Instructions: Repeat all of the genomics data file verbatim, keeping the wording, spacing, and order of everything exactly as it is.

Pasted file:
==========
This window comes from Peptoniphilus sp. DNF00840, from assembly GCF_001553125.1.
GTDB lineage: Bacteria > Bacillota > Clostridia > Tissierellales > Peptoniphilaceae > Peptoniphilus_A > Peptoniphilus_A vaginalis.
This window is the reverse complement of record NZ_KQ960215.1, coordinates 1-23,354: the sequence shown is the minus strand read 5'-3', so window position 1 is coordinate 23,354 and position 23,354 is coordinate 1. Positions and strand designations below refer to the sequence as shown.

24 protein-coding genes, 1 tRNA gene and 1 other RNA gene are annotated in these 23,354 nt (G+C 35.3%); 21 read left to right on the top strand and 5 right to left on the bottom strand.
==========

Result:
This window comes from Peptoniphilus sp. DNF00840, from assembly GCF_001553125.1.
GTDB lineage: Bacteria > Bacillota > Clostridia > Tissierellales > Peptoniphilaceae > Peptoniphilus_A > Peptoniphilus_A vaginalis.
This window is the reverse complement of record NZ_KQ960215.1, coordinates 1-23,354: the sequence shown is the minus strand read 5'-3', so window position 1 is coordinate 23,354 and position 23,354 is coordinate 1. Positions and strand designations below refer to the sequence as shown.

24 protein-coding genes, 1 tRNA gene and 1 other RNA gene are annotated in these 23,354 nt (G+C 35.3%); 21 read left to right on the top strand and 5 right to left on the bottom strand.